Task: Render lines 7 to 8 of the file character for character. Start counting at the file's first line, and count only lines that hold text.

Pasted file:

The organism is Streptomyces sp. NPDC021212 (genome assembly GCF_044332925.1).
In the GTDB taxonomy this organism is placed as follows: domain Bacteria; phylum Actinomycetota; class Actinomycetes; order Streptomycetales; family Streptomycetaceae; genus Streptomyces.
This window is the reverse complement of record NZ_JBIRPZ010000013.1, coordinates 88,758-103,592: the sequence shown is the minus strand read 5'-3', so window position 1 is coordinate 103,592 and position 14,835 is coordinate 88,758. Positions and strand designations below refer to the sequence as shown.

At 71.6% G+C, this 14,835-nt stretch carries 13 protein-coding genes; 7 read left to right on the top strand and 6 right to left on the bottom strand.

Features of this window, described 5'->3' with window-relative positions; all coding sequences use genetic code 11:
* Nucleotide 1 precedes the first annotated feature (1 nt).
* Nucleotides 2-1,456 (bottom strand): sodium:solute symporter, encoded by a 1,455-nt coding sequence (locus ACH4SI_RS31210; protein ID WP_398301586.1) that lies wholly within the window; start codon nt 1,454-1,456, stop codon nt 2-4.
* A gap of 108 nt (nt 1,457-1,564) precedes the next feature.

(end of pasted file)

* Nucleotides 2-1,456 (bottom strand): sodium:solute symporter, encoded by a 1,455-nt coding sequence (locus ACH4SI_RS31210; protein ID WP_398301586.1) that lies wholly within the window; start codon nt 1,454-1,456, stop codon nt 2-4.
* A gap of 108 nt (nt 1,457-1,564) precedes the next feature.